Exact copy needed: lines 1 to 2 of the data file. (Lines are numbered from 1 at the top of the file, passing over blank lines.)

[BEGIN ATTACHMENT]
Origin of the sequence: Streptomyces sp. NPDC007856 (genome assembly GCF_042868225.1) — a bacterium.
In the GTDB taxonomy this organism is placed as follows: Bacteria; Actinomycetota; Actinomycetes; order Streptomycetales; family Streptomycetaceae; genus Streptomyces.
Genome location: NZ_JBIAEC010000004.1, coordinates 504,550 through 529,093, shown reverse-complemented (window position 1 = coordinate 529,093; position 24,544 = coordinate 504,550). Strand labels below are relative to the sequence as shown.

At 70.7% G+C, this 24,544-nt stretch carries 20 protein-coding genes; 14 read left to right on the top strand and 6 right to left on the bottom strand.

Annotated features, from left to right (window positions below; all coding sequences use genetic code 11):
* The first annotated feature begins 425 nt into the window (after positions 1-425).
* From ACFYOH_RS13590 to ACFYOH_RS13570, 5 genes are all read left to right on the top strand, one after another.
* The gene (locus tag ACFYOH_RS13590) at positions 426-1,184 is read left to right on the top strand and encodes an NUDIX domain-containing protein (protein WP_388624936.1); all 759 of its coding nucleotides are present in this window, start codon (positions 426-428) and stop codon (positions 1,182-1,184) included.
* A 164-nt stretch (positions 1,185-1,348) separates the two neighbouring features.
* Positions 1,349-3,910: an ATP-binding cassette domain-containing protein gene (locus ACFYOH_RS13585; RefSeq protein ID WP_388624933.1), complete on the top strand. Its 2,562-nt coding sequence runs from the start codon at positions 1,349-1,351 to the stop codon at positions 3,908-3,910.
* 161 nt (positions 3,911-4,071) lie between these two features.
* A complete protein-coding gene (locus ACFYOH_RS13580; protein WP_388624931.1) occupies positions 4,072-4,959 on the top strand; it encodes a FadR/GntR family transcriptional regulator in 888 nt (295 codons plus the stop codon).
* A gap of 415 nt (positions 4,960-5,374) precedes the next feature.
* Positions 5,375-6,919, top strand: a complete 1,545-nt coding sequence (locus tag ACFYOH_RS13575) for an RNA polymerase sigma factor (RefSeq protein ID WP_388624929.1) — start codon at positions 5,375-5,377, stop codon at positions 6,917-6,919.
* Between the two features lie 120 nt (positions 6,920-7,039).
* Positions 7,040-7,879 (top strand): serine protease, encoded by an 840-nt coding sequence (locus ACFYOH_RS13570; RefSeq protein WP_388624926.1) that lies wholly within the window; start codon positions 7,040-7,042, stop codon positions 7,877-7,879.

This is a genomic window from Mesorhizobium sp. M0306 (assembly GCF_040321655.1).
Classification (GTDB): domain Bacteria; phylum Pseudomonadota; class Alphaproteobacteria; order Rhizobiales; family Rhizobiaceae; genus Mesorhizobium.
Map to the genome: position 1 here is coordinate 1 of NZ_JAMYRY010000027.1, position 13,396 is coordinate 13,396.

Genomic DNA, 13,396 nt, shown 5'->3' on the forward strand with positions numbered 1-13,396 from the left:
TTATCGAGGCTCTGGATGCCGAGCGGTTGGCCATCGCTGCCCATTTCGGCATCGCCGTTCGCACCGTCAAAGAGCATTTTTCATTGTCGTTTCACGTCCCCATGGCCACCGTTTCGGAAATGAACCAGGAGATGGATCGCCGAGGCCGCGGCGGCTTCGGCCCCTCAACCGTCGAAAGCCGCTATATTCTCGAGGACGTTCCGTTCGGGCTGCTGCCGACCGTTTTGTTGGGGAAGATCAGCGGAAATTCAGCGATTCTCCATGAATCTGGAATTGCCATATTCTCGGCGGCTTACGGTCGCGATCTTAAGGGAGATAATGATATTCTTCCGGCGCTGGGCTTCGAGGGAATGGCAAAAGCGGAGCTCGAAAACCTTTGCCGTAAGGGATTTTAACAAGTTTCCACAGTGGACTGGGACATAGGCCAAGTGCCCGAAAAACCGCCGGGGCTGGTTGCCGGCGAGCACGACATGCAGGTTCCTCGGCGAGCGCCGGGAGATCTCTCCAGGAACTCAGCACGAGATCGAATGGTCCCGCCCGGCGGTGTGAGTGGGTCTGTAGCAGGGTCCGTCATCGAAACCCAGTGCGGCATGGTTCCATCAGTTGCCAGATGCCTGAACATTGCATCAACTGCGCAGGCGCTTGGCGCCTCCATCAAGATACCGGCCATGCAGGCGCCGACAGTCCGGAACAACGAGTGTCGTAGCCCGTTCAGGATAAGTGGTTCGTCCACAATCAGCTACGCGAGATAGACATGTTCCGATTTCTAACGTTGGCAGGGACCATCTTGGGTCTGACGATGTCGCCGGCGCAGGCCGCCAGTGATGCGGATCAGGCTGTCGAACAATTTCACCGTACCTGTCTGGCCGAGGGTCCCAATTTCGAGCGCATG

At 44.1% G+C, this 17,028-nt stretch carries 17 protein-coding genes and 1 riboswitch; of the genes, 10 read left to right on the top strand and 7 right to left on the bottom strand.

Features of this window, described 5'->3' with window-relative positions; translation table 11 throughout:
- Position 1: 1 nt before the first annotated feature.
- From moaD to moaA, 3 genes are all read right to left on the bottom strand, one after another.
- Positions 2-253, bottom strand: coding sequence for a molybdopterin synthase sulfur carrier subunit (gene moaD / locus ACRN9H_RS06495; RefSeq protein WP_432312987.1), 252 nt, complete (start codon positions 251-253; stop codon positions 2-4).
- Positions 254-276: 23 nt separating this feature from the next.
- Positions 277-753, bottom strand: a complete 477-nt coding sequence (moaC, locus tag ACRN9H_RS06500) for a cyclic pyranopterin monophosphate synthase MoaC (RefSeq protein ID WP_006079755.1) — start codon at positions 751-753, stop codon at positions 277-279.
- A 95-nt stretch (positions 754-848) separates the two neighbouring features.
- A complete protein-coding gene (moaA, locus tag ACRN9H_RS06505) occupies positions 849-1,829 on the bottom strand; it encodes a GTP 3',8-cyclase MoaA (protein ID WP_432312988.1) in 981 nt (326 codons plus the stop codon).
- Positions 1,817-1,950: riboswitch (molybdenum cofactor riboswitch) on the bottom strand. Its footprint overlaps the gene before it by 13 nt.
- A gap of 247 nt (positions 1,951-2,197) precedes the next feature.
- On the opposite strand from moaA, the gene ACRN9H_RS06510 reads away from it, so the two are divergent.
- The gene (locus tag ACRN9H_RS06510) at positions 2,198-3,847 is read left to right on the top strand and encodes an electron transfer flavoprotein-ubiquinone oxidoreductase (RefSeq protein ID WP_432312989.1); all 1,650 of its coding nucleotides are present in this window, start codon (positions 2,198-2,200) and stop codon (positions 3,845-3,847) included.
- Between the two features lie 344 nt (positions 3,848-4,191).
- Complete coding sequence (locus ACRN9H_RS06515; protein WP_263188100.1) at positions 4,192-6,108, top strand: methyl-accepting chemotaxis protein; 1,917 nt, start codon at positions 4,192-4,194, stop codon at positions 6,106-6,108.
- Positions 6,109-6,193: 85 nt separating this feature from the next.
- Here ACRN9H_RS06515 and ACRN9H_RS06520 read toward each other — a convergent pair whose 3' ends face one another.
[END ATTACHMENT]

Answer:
Origin of the sequence: Streptomyces sp. NPDC007856 (genome assembly GCF_042868225.1) — a bacterium.
In the GTDB taxonomy this organism is placed as follows: Bacteria; Actinomycetota; Actinomycetes; order Streptomycetales; family Streptomycetaceae; genus Streptomyces.